Getting Your Veggies Doesn't Have to Break the Bank

Live lobsters... Sheep pelts... Artisan pickles... Old Bay goat cheese...

One of my favorite weekend stops is also one of the rare places you can find all of these unusual items in one place – the Baltimore Farmers Market, now in its 42nd season.

Here's a photo from last year's opening weekend, courtesy of my researcher:

Of course, the main attraction at the market is the farm-fresh produce.

Naturally, Baltimore isn't the only town with a great farmers market. Communities of all sizes have fostered these outlets for local growers to sell directly to consumers.

For produce lovers, they're the best place to get great deals. And with spring upon us, we wanted to focus on two things: When to pay for "organic" foods and where to get the best deals.

To earn the "organic" label, products must only contain (or be made using) organic ingredients, which the U.S. Department of Agriculture certifies. "Organic" suggests the products are free of synthetic or chemical pesticides or herbicides.

Overall, organic produce has far fewer harmful pesticides. Regular produce uses many more toxic pesticides, like Roundup. The main ingredient, glyphosate, interferes with hormones and certain chromosomes in animals and could harm humans as well. Worse, studies show that when it's combined with the other chemicals in Roundup, glyphosate is toxic to humans. The few studies available show that it is a factor in nonalcoholic fatty liver disease.

A man named Edwin Hardeman was even awarded $80 million last month in a lawsuit claiming he developed cancer after his use of Roundup. A San Francisco jury found chemical company Bayer's Monsanto unit, which produces the herbicide, liable because it didn't warn Hardeman of Roundup's alleged risk for causing cancer. (Bayer has said it will appeal the verdict.)

Thin-skinned produce (think berries, grapes, and peaches) absorb more of these toxins and increase your exposure to them. So we recommend folks always buy organic versions of these types of foods.

Longtime subscribers know I recommend following the Dirty Dozen list from the Environmental Working Group. Just a few weeks ago, it released the 2019 list.

Below is the list – I recommend you print this out and take it with you whenever you go grocery shopping. If it's on the Dirty Dozen list, it's worth getting an organic version...


Highest in Pesticides...


The Dirty Dozen

























But remember... "organic" farms still use pesticides. They just use ones labeled "organic" and certified by the National Organic Standards Board ("NOSB"). Two of the most common organic pesticides are rotenone and pyrethrin. Don't let the labels and certifications fool you – these pesticides may still be dangerous. That's why you still need to use caution and always wash your produce.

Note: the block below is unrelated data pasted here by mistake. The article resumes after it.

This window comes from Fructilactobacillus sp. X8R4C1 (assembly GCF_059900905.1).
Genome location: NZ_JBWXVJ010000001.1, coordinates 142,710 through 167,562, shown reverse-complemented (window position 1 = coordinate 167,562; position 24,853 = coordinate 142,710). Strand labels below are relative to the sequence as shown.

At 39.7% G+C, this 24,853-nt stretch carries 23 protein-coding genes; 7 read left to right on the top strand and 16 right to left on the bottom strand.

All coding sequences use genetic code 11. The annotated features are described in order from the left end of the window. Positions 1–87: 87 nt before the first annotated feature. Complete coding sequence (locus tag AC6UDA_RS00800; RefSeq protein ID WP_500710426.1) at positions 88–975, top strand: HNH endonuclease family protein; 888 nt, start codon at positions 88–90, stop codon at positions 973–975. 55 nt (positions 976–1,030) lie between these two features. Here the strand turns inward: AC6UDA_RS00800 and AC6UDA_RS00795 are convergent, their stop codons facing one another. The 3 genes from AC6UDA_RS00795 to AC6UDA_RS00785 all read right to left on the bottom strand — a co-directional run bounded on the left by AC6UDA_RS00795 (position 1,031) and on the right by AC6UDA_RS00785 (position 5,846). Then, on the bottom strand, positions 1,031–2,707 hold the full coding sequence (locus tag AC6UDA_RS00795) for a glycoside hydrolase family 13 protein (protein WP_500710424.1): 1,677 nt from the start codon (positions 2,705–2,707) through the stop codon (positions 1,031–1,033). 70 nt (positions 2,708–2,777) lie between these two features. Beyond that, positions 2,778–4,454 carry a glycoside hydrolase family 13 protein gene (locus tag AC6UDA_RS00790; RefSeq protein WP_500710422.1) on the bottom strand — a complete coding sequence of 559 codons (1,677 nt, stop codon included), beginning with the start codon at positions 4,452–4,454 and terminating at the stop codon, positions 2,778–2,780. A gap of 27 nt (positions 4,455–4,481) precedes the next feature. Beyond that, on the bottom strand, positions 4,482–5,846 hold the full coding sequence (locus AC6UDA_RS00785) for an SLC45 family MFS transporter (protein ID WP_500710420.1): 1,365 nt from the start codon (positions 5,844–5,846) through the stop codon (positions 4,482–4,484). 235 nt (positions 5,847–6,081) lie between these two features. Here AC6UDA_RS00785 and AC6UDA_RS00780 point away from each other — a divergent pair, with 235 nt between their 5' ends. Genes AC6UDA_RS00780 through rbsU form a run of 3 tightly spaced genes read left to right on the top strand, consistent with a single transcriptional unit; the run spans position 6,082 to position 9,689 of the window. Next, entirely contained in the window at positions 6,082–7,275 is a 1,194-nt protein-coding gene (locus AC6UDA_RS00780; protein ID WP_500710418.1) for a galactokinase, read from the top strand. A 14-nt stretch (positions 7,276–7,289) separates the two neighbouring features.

The rinse I use for produce is a mix of water and white vinegar (about three parts water to one part vinegar). I let everything soak for a few minutes and then rinse the fruits and vegetables off with just water. This method is effective because most of the pesticide residue sits on the skin. A study from the Journal of Food Protection also showed simply letting leafy greens soak in cold tap water for two minutes before rinsing had the same effect. That's good for folks who don't like the taste of vinegar in their salads.

One of my other favorite tips for buying fresh produce – buy local. The benefits of shopping local include less processing, fewer chemicals sprayed on produce during transit, and best of all, the ability to talk directly with the farmers. You can ask about their pesticide and fertilizer use.

That's why I enjoy farmers markets. A few folks in our office have experience with farm deliveries...

Many areas offer something called community-supported agriculture ("CSA"). With CSAs, a farm (usually a small one) offers subscriptions to local folks. You can get a variety of things, including fresh produce, eggs, and cider. Subscriptions can last anywhere from a few weeks to a whole season or even half a year. Every area is a bit different, but around here, boxes run about $12 to $25, and you get them weekly.

According to our colleagues, the quality is better than what you'd get in a store and roughly the same price (if not a bit cheaper). The downside – time. You have to meet at the designated pickup site each week, usually a local store. That means if you're traveling, you have to send someone to get your box for you. One of our editors even mentioned leaving the box for a day and finding a bottle of apple cider had exploded in the heat.

In addition, you don't have control over what you get. In most cases, that means getting a variety of fruits and veggies to try. It also means you might get tired of a certain food. As one editor said, "You can only eat so much kale."

And for the best deals, consider buying "ugly" produce (fruits and veggies that are aesthetically imperfect, including ones with scars or discoloration). Grocery stores often reject ugly produce, even though it's otherwise perfectly fine to consume. You can buy it from companies like Hungry Harvest and Imperfect Produce, often for less than you'd pay at a regular grocery store.

As I've written before, the more fruits and veggies you eat a day, the healthier you will be. Ideally, you want to aim for 10 servings, but even just adding a few to each meal will improve your life. And to improve your wallet, find savings with delivery services or markets, and only buy organic if it's on the Dirty Dozen list.

What We're Reading…

Here's to our health, wealth, and a great retirement,

Dr. David Eifrig and the Health and Wealth Bulletin Research Team
April 25, 2019